- What are the early signs of dementia?
- What are the follow-on symptoms of dementia?
- What are the types and stages of dementia?
- What causes dementia?
- What are the complications and risk factors of dementia?
- How is dementia diagnosed?
- How is dementia treated?
- Some more questions you may have regarding dementia
How is dementia diagnosed?
It can be challenging to determine what type of dementia the patient is experiencing. Many of the symptoms of dementia are similar and the types are loosely grouped. For someone to be diagnosed with dementia, they need to have at least two of their mental functions impaired to such a point that their daily life is impacted in some way. Bear in mind, these are two of the core functions of their brain such as issues with memory, skills, ability to pay attention and focus, language, problem-solving and their visual perception.
The doctor will typically begin with a review of the patient’s medical history and symptoms, followed by a physical examination. The patient or caregiver will also be asked questions about the symptoms present.
There is not a single test used to diagnose dementia. Therefore, doctors will likely run a number of examinations and tests in order to accurately diagnose the patient.
Cognitive and neuropsychological tests
This involves evaluating the patient’s thinking (cognitive) abilities. There are several tests that can be used to measure the patient’s thinking skills such as orientation, memory, judgment and reasoning, attention and language skills. These tests are normally performance-based assessments and evaluations through written or oral tests between a mental health professional and patient.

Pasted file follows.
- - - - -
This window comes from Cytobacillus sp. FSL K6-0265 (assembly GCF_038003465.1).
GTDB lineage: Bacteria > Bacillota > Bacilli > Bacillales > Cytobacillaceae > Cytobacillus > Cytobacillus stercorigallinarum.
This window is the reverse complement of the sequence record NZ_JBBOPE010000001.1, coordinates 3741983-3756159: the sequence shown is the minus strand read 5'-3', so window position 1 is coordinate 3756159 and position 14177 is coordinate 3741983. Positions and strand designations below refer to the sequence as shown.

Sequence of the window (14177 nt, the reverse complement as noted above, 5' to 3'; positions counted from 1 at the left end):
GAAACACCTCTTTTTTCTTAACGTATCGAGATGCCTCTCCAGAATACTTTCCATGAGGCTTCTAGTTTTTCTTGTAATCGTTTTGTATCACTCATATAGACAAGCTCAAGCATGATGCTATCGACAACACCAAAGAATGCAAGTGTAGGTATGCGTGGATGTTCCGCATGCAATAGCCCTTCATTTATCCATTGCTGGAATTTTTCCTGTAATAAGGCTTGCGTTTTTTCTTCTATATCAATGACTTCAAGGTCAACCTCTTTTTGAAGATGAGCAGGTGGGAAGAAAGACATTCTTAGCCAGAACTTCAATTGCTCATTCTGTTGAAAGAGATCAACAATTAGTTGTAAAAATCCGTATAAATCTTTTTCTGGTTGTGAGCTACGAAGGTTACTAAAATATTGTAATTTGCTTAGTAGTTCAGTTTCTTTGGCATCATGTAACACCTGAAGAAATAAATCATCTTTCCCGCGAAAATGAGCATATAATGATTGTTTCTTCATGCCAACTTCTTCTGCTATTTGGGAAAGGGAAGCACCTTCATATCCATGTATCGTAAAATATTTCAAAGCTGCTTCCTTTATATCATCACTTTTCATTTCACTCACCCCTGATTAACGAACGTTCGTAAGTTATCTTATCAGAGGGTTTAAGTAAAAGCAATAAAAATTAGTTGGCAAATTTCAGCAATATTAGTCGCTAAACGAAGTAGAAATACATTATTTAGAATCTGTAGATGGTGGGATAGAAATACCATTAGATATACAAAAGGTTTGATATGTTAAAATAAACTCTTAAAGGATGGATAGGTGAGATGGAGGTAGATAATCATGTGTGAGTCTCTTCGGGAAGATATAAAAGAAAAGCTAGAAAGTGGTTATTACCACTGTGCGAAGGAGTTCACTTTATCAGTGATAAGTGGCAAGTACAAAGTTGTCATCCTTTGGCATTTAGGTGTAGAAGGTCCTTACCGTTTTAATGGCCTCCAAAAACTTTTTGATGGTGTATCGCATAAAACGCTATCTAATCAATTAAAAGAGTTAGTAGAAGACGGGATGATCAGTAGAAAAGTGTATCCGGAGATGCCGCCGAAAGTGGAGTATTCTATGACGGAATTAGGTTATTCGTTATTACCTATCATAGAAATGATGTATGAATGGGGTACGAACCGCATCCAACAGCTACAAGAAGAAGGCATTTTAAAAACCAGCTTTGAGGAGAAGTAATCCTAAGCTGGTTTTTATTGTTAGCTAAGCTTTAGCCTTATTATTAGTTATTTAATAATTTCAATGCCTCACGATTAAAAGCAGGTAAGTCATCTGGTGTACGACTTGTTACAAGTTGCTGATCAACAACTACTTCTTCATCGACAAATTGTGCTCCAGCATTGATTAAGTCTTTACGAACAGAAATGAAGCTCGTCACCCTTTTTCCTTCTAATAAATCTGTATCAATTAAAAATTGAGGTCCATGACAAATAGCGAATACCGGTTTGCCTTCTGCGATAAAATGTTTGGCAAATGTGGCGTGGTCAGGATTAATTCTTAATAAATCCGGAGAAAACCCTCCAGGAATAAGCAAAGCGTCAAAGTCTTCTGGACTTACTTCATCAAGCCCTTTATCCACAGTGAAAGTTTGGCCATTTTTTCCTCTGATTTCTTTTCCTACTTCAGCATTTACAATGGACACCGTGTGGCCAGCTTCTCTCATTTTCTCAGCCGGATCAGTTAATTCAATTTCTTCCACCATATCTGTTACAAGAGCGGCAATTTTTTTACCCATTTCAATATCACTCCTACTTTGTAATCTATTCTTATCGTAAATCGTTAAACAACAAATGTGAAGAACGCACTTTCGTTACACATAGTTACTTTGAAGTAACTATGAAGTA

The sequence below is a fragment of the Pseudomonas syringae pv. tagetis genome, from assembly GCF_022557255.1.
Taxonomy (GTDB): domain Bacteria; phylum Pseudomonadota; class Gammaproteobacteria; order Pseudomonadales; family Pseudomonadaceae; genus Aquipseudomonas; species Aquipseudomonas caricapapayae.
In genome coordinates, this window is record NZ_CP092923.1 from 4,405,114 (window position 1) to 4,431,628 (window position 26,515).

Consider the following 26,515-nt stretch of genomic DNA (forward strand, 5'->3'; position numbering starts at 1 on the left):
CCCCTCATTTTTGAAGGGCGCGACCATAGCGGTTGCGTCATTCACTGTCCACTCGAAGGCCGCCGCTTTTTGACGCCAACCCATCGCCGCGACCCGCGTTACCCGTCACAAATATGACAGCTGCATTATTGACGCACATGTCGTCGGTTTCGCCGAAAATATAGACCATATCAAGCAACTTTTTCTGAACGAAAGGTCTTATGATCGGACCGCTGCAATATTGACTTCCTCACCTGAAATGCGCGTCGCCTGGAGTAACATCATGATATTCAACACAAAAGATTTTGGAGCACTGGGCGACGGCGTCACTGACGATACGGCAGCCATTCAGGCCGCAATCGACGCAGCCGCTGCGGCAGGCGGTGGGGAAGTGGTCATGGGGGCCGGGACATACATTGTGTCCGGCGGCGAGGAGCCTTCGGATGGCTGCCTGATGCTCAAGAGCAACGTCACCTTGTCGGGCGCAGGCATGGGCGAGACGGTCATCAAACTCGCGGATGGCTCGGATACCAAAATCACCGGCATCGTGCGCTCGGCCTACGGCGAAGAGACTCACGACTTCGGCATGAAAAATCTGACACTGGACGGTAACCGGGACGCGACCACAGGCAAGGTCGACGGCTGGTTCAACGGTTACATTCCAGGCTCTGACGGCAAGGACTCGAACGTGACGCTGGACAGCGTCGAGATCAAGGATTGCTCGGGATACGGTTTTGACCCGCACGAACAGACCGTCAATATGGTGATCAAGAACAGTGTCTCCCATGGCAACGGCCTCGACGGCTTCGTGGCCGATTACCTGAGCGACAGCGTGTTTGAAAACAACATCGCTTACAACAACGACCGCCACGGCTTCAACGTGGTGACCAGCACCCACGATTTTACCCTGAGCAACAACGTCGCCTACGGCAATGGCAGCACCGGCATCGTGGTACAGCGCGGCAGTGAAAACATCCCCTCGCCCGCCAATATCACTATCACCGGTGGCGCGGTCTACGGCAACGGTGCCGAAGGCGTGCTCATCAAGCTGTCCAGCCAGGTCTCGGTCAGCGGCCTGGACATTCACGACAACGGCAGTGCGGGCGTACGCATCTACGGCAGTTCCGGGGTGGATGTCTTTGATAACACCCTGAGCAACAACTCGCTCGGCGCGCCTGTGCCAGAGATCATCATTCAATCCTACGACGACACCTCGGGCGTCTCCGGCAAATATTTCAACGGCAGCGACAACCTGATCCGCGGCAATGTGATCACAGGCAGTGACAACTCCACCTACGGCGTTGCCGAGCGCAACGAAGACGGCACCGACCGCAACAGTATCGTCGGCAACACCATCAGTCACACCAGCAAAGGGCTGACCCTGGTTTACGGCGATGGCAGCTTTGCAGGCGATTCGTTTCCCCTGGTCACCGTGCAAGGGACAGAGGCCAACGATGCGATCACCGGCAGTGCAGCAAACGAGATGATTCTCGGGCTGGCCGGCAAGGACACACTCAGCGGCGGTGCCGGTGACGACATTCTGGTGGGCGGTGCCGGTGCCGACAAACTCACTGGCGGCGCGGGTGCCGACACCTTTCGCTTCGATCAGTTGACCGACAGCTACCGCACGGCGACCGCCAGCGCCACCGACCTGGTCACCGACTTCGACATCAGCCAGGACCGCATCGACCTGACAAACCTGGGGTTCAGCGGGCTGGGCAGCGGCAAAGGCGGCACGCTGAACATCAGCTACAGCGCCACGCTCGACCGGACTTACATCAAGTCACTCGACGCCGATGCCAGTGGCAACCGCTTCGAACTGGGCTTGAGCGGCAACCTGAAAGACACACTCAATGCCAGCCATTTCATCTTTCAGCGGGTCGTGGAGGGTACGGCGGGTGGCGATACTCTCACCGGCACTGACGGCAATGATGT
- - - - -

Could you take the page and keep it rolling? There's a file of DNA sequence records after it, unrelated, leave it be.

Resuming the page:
This involves the doctor evaluating the patient’s memory, visual perception, attention, balance, movement, senses and reflexes through a variety of tests.
- MRI (magnetic resonance imaging) or CT (computed tomography) scans – These are used to see if there is evidence of a tumour, stroke or bleeding in the brain.
- PET (positron emission tomography) scans – These allow the doctor to see the patterns of the brain activity and detect the hallmark factor of Alzheimer’s disease, being the amyloid protein present in the brain.
These include conducting blood tests (the doctor will take a sample of blood and send it to a laboratory for testing), which can detect is there are any physical issues that may be affecting the functioning of the brain. Such as a deficiency of vitamin B-12, or a thyroid gland that is not working properly. In some cases, spinal fluid can also be examined to detect infection, markers of degenerative diseases or inflammation.
A psychiatric evaluation is conducted by a mental healthcare professional, this can determine if a mental health condition such as depression is causing the symptoms or contributing to them.